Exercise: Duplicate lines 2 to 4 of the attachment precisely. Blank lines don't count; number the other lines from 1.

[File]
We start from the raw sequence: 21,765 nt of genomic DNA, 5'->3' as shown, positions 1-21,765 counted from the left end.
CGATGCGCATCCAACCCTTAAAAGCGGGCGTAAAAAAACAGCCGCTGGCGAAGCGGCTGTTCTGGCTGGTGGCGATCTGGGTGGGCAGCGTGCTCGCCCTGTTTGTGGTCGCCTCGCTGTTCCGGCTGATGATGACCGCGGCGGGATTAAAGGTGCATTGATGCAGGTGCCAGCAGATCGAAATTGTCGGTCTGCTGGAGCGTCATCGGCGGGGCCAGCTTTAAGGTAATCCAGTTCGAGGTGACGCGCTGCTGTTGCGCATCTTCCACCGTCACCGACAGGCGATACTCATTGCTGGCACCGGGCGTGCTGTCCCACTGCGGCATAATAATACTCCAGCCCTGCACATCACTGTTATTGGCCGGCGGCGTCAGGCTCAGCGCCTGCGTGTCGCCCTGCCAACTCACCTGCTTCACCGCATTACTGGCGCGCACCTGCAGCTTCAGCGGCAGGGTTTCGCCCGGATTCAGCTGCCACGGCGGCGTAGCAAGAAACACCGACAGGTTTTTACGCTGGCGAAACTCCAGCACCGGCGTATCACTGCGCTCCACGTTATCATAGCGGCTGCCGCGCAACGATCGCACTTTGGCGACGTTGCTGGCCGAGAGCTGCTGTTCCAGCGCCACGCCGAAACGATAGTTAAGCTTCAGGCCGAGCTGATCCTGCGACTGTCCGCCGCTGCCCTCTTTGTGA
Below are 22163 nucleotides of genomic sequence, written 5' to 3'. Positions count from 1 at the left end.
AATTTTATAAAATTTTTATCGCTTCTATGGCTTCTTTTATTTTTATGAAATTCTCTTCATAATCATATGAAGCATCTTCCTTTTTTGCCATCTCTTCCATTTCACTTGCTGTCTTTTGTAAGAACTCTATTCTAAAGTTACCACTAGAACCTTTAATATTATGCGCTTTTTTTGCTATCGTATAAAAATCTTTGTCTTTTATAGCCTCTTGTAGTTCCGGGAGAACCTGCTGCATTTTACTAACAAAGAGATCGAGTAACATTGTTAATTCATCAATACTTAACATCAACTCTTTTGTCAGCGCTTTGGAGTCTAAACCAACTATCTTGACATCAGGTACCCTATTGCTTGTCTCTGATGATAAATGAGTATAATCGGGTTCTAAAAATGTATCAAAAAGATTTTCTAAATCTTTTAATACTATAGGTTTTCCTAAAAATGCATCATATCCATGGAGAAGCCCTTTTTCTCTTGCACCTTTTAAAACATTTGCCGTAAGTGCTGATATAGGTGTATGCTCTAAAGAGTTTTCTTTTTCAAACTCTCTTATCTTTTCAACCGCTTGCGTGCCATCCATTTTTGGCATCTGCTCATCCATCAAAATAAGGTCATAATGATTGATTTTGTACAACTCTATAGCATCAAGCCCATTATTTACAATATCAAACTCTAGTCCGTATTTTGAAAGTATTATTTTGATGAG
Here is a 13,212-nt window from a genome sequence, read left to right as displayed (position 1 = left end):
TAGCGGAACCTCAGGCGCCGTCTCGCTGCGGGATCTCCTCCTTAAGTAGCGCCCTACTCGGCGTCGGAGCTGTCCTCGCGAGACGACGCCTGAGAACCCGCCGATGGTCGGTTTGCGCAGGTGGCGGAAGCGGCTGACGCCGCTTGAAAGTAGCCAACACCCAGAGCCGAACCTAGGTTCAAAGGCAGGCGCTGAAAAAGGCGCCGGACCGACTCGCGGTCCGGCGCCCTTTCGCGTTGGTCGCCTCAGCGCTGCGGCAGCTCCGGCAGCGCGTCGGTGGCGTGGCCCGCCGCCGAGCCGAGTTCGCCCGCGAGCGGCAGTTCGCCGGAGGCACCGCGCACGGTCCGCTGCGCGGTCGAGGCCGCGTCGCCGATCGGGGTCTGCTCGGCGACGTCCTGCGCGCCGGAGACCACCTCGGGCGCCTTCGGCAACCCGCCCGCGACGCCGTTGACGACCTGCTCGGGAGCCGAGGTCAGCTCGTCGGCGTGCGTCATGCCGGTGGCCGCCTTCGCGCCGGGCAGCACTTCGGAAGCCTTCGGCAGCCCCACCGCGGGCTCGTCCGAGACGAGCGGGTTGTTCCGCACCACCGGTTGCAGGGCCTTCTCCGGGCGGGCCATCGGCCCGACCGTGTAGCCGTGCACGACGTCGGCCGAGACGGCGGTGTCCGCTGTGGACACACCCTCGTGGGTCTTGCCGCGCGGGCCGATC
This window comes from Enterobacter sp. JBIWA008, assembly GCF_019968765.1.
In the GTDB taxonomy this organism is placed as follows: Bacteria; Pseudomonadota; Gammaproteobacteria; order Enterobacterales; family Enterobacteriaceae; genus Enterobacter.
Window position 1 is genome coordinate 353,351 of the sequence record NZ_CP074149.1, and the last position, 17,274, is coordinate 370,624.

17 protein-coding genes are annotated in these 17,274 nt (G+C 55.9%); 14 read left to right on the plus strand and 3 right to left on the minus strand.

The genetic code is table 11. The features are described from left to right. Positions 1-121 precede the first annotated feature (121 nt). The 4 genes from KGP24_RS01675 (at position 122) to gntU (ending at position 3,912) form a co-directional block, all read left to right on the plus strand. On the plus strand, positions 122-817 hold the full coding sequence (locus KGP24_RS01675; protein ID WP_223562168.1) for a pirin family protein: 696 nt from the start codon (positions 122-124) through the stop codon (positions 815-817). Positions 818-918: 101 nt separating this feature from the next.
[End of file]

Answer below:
CGATGCGCATCCAACCCTTAAAAGCGGGCGTAAAAAAACAGCCGCTGGCGAAGCGGCTGTTCTGGCTGGTGGCGATCTGGGTGGGCAGCGTGCTCGCCCTGTTTGTGGTCGCCTCGCTGTTCCGGCTGATGATGACCGCGGCGGGATTAAAGGTGCATTGATGCAGGTGCCAGCAGATCGAAATTGTCGGTCTGCTGGAGCGTCATCGGCGGGGCCAGCTTTAAGGTAATCCAGTTCGAGGTGACGCGCTGCTGTTGCGCATCTTCCACCGTCACCGACAGGCGATACTCATTGCTGGCACCGGGCGTGCTGTCCCACTGCGGCATAATAATACTCCAGCCCTGCACATCACTGTTATTGGCCGGCGGCGTCAGGCTCAGCGCCTGCGTGTCGCCCTGCCAACTCACCTGCTTCACCGCATTACTGGCGCGCACCTGCAGCTTCAGCGGCAGGGTTTCGCCCGGATTCAGCTGCCACGGCGGCGTAGCAAGAAACACCGACAGGTTTTTACGCTGGCGAAACTCCAGCACCGGCGTATCACTGCGCTCCACGTTATCATAGCGGCTGCCGCGCAACGATCGCACTTTGGCGACGTTGCTGGCCGAGAGCTGCTGTTCCAGCGCCACGCCGAAACGATAGTTAAGCTTCAGGCCGAGCTGATCCTGCGACTGTCCGCCGCTGCCCTCTTTGTGA
Below are 22163 nucleotides of genomic sequence, written 5' to 3'. Positions count from 1 at the left end.
AATTTTATAAAATTTTTATCGCTTCTATGGCTTCTTTTATTTTTATGAAATTCTCTTCATAATCATATGAAGCATCTTCCTTTTTTGCCATCTCTTCCATTTCACTTGCTGTCTTTTGTAAGAACTCTATTCTAAAGTTACCACTAGAACCTTTAATATTATGCGCTTTTTTTGCTATCGTATAAAAATCTTTGTCTTTTATAGCCTCTTGTAGTTCCGGGAGAACCTGCTGCATTTTACTAACAAAGAGATCGAGTAACATTGTTAATTCATCAATACTTAACATCAACTCTTTTGTCAGCGCTTTGGAGTCTAAACCAACTATCTTGACATCAGGTACCCTATTGCTTGTCTCTGATGATAAATGAGTATAATCGGGTTCTAAAAATGTATCAAAAAGATTTTCTAAATCTTTTAATACTATAGGTTTTCCTAAAAATGCATCATATCCATGGAGAAGCCCTTTTTCTCTTGCACCTTTTAAAACATTTGCCGTAAGTGCTGATATAGGTGTATGCTCTAAAGAGTTTTCTTTTTCAAACTCTCTTATCTTTTCAACCGCTTGCGTGCCATCCATTTTTGGCATCTGCTCATCCATCAAAATAAGGTCATAATGATTGATTTTGTACAACTCTATAGCATCAAGCCCATTATTTACAATATCAAACTCTAGTCCGTATTTTGAAAGTATTATTTTGATGAG